So, how do we lead and foster the level of collaboration we seek in order to better our schools for all?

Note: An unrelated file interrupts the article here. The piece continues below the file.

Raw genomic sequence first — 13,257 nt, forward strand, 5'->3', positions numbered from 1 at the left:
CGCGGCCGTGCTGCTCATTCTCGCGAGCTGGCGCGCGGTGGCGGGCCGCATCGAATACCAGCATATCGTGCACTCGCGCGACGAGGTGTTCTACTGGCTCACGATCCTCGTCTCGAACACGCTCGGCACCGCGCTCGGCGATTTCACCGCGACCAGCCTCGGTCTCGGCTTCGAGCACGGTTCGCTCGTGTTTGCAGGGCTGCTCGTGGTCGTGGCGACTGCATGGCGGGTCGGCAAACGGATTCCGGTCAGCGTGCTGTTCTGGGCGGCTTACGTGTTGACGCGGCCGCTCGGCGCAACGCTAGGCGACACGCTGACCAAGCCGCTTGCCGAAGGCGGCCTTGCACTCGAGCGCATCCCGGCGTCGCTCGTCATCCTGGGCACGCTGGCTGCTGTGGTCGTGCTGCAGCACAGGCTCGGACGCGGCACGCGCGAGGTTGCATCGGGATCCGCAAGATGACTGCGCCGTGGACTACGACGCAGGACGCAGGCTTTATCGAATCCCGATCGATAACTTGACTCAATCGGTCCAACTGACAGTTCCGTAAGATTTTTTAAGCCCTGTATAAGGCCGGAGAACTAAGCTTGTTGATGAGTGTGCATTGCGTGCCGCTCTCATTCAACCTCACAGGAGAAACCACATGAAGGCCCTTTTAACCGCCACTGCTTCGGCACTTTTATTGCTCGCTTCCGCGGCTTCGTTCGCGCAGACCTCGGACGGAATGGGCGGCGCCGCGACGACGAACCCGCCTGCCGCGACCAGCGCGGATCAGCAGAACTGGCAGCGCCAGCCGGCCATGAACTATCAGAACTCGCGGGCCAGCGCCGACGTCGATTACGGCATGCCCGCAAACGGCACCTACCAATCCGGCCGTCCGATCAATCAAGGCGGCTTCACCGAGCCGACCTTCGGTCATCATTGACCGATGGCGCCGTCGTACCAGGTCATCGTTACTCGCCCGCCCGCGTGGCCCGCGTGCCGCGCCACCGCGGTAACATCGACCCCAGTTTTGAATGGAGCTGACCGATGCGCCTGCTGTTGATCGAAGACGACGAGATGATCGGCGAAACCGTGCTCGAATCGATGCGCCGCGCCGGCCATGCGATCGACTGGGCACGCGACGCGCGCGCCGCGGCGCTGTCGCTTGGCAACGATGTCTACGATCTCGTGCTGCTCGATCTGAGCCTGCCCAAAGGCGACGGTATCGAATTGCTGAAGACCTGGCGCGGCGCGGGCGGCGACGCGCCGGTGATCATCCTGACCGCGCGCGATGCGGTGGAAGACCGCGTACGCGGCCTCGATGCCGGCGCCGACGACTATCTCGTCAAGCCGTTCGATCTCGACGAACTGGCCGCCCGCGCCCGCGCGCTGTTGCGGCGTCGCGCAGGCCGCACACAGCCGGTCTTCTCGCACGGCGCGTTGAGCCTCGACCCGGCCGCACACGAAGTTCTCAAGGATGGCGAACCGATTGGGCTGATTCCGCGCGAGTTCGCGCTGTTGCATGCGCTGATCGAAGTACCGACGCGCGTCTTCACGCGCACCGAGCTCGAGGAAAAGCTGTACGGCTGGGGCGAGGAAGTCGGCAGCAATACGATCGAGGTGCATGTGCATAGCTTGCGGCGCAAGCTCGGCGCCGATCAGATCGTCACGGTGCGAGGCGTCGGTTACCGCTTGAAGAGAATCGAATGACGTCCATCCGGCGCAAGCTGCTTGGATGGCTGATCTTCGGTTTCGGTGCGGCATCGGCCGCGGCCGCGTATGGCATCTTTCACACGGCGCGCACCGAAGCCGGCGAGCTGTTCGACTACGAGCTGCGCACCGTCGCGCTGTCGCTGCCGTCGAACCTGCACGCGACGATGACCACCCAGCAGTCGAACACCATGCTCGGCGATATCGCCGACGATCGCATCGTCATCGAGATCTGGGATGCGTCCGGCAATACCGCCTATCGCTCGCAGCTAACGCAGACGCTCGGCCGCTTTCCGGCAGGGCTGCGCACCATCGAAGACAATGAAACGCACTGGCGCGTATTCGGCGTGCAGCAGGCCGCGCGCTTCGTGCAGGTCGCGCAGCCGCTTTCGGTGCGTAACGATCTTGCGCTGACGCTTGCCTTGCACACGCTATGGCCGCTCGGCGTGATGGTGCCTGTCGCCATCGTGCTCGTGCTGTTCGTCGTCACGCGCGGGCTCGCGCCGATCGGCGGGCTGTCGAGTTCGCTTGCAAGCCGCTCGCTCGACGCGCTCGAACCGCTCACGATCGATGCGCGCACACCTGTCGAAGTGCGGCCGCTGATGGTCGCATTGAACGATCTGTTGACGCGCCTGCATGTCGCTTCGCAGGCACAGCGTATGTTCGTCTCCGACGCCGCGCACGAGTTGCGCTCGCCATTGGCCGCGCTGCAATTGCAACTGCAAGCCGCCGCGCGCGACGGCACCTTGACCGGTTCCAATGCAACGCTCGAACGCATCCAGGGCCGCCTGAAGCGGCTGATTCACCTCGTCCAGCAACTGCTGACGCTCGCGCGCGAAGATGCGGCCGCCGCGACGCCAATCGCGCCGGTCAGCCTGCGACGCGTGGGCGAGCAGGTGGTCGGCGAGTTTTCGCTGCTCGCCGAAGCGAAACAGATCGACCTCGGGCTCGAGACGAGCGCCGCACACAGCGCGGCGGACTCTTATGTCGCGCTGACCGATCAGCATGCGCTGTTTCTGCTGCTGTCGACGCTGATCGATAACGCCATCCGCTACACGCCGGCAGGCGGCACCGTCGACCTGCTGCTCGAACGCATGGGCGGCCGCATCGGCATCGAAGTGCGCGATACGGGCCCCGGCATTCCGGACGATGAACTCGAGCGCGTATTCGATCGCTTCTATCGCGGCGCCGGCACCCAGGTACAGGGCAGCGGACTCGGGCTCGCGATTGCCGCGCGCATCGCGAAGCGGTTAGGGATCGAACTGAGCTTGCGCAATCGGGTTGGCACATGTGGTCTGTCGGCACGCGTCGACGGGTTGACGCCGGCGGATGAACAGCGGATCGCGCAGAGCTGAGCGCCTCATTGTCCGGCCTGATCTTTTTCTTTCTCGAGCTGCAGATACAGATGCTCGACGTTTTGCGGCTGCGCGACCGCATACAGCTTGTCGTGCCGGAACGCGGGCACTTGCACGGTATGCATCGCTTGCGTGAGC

Anyone would say relationships are absolutely critical in every walk of life. If we want to get something done, we must first invest in the people who are involved to get that work done. We must get to know them, learn their strengths and areas for improvement, being a listener and one others can trust to get the job done. I have found that the greatest practice I can offer to my staff is to lead by example, trusting my staff to do what is best for students. I do not want to micromanage them; they are professionals and I believe in all they do for our kids. I go to them for answers, not have all of them myself, as I trust their experience and judgment. I pull teams together to problem-solve, working on a common goal. All of this is done in order build trust, not only of me, but of each other. When we trust each other in our schools, we can have frank, open conversations. True collaboration cannot happen without trust. When I look out at the football field, players are building trust for one another, trusting that each person will do their part on the field, putting in effort to get it done, and encouraging each other along the way. They have trust.